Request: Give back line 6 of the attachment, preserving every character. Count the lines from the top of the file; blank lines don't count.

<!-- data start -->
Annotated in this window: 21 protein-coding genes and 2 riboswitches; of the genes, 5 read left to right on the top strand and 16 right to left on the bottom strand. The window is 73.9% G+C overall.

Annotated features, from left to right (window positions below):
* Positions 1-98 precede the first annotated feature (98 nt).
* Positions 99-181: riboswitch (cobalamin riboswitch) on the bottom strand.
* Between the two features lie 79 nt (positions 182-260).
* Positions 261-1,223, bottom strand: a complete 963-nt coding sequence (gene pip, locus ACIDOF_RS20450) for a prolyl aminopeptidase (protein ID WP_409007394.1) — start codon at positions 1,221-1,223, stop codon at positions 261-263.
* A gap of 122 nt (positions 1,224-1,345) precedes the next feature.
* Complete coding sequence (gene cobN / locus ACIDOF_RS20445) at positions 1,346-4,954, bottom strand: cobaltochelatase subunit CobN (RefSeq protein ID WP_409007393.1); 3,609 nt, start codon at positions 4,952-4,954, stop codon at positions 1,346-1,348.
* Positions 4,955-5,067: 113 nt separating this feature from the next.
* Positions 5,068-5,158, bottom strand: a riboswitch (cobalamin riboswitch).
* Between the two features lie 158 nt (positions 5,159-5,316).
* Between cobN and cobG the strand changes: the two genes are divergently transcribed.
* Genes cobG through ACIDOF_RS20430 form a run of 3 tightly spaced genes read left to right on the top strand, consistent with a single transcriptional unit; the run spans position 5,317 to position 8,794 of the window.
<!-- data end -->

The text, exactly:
* Positions 261-1,223, bottom strand: a complete 963-nt coding sequence (gene pip, locus ACIDOF_RS20450) for a prolyl aminopeptidase (protein ID WP_409007394.1) — start codon at positions 1,221-1,223, stop codon at positions 261-263.